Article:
Creative Representation | Expert Litigation


September 17, 2021: Bartko firm spearheads dismissal of all claims against our client, a former Prime Minister of Egypt, in an Alien Tort Claim case pending in Washington D.C.—winning by proving up immunity based on the United States’ recognition of complex diplomatic immunity due to the client’s status as a representative to the International Monetary Fund.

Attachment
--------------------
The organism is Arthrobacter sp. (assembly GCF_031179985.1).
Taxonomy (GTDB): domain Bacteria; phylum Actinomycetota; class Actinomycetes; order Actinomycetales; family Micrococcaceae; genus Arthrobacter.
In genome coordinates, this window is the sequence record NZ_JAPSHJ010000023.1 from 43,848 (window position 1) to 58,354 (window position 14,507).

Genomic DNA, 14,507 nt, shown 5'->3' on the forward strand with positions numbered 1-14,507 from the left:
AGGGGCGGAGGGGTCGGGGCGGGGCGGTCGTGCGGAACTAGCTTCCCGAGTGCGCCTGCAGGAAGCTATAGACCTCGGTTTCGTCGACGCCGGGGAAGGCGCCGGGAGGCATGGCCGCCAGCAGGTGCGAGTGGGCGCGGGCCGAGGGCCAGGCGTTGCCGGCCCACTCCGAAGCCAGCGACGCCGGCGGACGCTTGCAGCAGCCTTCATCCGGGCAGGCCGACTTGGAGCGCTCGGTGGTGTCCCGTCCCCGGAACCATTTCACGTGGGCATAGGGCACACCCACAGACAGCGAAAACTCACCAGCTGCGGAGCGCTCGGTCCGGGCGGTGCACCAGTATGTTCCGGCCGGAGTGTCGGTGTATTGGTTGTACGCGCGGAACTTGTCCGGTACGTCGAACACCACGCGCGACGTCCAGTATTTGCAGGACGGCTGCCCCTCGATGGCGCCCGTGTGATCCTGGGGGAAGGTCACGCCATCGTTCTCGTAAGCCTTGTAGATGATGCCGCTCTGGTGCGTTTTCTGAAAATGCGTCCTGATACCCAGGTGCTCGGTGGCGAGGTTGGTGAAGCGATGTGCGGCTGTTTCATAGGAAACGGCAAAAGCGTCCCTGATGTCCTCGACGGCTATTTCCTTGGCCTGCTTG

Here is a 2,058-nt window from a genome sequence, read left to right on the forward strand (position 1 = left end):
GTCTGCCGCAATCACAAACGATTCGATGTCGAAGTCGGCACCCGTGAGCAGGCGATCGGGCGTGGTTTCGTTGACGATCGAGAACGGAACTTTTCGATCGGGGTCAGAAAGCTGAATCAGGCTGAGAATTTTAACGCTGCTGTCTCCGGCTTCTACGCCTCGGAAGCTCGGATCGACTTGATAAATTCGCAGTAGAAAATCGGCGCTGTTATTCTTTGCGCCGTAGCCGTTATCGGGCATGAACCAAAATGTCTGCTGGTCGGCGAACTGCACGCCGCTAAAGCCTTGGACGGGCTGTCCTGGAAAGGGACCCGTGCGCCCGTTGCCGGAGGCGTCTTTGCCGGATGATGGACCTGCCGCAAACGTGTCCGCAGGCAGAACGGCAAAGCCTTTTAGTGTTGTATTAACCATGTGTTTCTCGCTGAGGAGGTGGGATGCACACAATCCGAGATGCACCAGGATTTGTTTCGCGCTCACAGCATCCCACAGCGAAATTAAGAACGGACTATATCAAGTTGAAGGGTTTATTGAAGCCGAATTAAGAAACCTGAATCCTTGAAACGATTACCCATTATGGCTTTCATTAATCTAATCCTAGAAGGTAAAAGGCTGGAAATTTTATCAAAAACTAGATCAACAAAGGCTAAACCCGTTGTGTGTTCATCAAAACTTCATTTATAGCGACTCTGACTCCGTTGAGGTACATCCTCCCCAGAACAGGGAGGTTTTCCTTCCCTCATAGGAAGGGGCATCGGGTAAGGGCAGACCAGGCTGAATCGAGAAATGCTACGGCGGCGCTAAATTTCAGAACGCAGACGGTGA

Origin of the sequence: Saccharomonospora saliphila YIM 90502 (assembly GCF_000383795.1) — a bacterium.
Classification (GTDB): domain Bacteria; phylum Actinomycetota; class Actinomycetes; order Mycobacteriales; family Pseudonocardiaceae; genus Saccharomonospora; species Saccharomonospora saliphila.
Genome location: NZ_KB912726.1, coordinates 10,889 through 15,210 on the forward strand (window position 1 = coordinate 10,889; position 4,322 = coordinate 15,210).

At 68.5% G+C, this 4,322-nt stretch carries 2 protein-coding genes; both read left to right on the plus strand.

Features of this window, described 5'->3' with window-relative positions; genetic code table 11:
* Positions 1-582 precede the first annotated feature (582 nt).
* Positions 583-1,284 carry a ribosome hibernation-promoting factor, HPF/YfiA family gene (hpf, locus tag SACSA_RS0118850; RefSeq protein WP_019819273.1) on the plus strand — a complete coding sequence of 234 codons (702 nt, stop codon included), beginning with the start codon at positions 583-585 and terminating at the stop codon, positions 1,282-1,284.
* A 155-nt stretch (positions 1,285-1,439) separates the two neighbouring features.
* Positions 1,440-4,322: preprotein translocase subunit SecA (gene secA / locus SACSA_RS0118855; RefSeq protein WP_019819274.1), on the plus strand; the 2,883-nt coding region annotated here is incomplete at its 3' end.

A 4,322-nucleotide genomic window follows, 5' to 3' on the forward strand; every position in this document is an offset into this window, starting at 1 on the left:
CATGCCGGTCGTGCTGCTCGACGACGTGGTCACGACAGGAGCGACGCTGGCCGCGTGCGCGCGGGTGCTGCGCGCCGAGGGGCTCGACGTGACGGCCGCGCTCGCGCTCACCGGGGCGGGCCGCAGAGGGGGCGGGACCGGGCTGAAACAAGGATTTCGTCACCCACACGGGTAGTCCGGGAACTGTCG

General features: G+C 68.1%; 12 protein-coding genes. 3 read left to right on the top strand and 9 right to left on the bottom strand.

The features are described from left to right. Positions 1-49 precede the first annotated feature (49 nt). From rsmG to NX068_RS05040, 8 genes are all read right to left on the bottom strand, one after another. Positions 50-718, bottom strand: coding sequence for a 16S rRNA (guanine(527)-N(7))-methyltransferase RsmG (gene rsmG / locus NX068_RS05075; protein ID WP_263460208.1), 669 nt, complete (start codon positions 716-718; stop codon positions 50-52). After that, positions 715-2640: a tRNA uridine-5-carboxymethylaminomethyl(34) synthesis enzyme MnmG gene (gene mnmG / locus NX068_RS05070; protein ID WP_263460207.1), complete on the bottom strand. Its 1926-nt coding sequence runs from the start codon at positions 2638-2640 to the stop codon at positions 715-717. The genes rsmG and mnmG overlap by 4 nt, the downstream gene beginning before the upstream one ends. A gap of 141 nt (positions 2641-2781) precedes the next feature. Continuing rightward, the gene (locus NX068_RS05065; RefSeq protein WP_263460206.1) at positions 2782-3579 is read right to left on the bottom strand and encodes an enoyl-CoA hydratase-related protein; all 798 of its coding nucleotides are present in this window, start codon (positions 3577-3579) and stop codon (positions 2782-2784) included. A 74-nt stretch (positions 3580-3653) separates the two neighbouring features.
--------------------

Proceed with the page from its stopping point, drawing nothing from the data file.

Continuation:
This lawsuit was begun in June 2020, brought by U.S. resident and activist Mohammed Soltan against Hazem El Beblawi, who served as an interim Prime Minister of Egypt 2013-2014, between the Morsi and current al-Sisi regimes.  Mr. Beblawi has served in several capacities in Egyptian government and is an acclaimed Western-educated academic and author regarding Gulf state economics.  Mr. Soltan was injured and incarcerated following demonstrations against the al-Sisi government, and alleged that Mr. Beblawi as the interim Prime Minister is secondarily responsible for his injuries under the Alien Tort Claims Act, 28 U.S.C. A. § 1350 and the related TVPA codified there.  The firm has deep experience in this area, having represented former heads of state of the Philippines and South Korea in such cases.  In the Egypt matter, working with co-counsel Bryan Cave and partner Tim Broas of that firm, we consulted with the U.S. State Department—both in the Trump and Biden administrations—so that it would certify and recognize Mr. Beblawi’s diplomatic immunity, because he was served in the United States with summons in the Soltan case while representing Egypt and other Gulf countries as a principal representative to the IMF, a specialized agency of the United Nations.  Ordinarily, the position of the United States government on diplomatic immunity is binding on the courts.  Mr. Soltan and his expert counsel argued that the United Nations Headquarters’ Agreement governed diplomatic immunity, and that the position of the United States did not control.  Ultimately, the district court found on September 17, 2021 that certifying diplomatic immunity to foreign government representatives was indeed within the purview of the United States’ executive branch, and that in any event the record showed that the UN/IMF had consented to immunity as well.  The case required a thorough understanding of the law and history of international diplomatic immunity.  The firm and our client are grateful for the guidance of 9 Bedford Row and Steven Kay, QC, in this matter.  The firm’s legal team was Rob Bunzel, Luzann Fernandez, John Bartko and Chad DeVeauxView a PDF copy of the District Court’s decision.